Why is my drone battery not charging? [The ultimate guide]

I was so surprised by the features of the NEW DJI range at these prices!!! Check them out:

Drone batteries are a very advanced technology. Drone batteries are made from a lithium polymer blend. And because of this, they need to have a much more rigorous maintenance and storage routine than other types of rechargeable batteries. The reason drones use these batteries is that it is the best combination of lightweight and power density – just what something that needs to fly up into the air needs.

Here we can answer the question why is my drone battery not charging? And go through all of the possible reasons that are common for lithium polymer batteries.

There are a number of reasons why you’re drone battery may not be charging. Drone batteries are made of a lithium polymer composite – this requires special storage and maintenance. If you have allowed your battery to drain to less than 5% it could be permanently damaged.

However, there are some others smart flight features in intelligent battery systems that could be stopping it from charging – like hibernation mode.

Every lithium polymer battery is made up of individual cells – a drone battery has between one and eight of them. Each of these cells is rated at 3.7 V and is fully charged if they reach 4.2 V.

You must never let your battery drop below 3.7 V as you will permanently damage the battery and it may never charge again. That is why you need to take extra special care of them!

One of the best ways that I have protected my drone batteries from all sorts of issues is using a really inexpensive drone LiPo case – like this one on Amazon. The more I’ve looked after my batteries the longer they have lasted!

So if you’re drone batteries not charging and you have let it run completely dry it’s probably a safe bet that you need to buy a new battery for your drone. Here, other common battery problems faced by owners of commercial level drones.

Why is my drone battery not charging? Common battery problems

Here, we are going to go over all of the common battery problems that owners of DJI and other types of drone have encountered. Hopefully, after going through all of these battery problems you will find a solution to why your battery is not charging.

Inconsistent firmware

While using the DJI GO 4 app you may get an “inconsistent firmware” notification. That means exactly what it told you which is the firmware on the battery needs to be updated.

The confusing aspect of this is that you cannot just update the firmware on the battery. You need to update the aircraft firmware while the battery is in the drone. So, head over to the aircraft firmware using your DJI GO 4 app and select your aircrafts firmware update.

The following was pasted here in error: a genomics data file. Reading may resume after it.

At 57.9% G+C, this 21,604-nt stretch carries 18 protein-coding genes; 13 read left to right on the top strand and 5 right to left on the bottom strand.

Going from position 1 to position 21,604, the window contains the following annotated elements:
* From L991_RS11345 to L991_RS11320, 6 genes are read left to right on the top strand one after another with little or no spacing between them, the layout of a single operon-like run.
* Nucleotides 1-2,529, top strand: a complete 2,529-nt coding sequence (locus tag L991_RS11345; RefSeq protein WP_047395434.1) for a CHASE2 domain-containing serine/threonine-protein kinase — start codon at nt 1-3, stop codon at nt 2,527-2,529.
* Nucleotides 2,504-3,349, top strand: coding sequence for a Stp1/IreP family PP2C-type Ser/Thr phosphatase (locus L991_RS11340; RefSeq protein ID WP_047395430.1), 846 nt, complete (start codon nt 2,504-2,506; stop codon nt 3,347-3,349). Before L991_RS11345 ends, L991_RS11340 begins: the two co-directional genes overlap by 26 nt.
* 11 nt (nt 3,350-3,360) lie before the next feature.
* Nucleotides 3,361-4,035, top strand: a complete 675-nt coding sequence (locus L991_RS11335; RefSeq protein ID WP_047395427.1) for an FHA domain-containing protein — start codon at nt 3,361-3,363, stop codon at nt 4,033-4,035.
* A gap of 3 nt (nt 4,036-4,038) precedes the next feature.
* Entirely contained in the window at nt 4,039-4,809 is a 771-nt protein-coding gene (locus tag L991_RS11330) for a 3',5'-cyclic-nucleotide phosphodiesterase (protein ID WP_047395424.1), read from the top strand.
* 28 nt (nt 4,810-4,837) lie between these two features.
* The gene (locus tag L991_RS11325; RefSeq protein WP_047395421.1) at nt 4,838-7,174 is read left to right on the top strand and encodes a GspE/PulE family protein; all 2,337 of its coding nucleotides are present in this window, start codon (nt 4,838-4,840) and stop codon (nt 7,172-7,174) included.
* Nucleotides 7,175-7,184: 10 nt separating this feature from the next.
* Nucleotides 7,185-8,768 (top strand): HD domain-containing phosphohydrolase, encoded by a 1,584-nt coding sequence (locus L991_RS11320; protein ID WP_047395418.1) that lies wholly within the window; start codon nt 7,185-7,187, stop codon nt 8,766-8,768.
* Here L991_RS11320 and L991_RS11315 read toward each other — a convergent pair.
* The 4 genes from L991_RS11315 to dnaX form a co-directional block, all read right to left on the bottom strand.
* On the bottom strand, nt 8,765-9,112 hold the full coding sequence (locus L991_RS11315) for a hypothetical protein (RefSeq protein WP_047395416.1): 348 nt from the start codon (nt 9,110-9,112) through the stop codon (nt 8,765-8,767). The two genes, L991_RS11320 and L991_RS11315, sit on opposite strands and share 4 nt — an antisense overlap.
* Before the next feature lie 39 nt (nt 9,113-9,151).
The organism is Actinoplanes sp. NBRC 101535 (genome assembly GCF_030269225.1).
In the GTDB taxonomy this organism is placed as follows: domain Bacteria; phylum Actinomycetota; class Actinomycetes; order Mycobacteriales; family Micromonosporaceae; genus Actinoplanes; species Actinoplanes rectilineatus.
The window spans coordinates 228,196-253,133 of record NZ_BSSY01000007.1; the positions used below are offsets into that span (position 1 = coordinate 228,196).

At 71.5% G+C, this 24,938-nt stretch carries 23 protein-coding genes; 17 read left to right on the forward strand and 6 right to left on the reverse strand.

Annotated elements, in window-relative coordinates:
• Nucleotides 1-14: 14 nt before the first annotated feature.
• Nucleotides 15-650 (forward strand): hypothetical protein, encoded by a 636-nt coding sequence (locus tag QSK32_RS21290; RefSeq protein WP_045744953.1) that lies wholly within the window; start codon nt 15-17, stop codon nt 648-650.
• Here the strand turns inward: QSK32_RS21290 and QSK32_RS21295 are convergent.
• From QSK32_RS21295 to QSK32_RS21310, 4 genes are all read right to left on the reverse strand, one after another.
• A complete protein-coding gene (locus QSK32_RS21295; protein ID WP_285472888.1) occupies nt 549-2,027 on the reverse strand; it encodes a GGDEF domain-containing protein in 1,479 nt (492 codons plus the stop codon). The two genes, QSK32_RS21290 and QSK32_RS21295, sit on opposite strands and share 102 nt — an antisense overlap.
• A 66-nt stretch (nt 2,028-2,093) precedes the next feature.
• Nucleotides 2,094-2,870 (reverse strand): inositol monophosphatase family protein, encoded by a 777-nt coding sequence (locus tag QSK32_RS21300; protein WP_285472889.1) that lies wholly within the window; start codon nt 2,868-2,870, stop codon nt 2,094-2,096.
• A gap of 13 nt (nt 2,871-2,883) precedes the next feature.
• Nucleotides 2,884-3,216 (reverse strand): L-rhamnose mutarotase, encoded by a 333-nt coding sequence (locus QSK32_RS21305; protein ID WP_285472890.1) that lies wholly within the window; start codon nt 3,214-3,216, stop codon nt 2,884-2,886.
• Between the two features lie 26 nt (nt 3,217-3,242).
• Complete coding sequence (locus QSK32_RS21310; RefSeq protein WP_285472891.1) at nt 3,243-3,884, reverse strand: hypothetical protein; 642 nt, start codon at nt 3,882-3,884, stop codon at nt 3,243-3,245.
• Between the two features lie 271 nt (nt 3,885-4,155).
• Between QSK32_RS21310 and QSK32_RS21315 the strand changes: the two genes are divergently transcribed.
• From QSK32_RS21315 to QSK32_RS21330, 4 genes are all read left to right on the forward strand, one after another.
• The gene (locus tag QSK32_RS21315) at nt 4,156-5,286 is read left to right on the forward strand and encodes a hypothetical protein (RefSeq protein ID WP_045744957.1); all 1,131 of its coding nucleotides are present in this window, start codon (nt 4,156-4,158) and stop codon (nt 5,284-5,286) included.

After updating the aircraft’s firmware the notification should disappear.

Temperature of the battery is too hot to charge

Smart batteries have a lot of sensors embedded in them.

There are sensors to detect the temperature of the battery and if it gets too hot the battery may refuse to charge. There are a number of ways that the battery can become too hot to charge such as, leaving the battery out in the sun, leaving the battery in a hot car, or it has just been used and is warm from a previous flight.

Whatever way the battery gets too hot the outcome is the same – it will not charge.

The batteries of drones quite often will only charge between a specific temperature range (this is typically between five and 40° C). So, it is quite possible that your battery is also far too cold to charge as well.

If your battery is warm to the touch, leave it in room temperature for about 30 minutes to 1 hour. Plug the battery in for charging and it should charge like normal.

High amperage detected

Not only will a battery not charge if the temperature is too warm or too cold but a battery will also stop charging if an access current is used to charge the batteries.

To rectify this unplugged the battery from the charger and then plug it back in after waiting about 30 seconds.

If this problem continues after replacing the battery in the charger, it could be that the charger or outlet is faulty. Purchase another charger (or use one from a fellow drone enthusiast) to see if the problem is resolved.

Short circuit detected

As with high amperage, a charger will also stop charging a battery if a short circuit is detected. A short circuit is when live parts of a wiring system touch each other. The short-circuits could be located within the charger body and also on the wires coming out from the charger. It’s very important that you inspect each part for fraying or exposed wires as this is the most common cause of short circuit warnings for a drone.

If this problem continues all you identify some fraying and damaged parts replace the charger immediately and stop using it.

Damaged pins

Charging a battery relies on lining up a series of metallic contacts between the battery and the charger. Because of the frequency of the use of these metal pins they can easily become bent out of shape. Also, the pins can become corroded through contact with moisture or other corrosive material – like a leaky battery.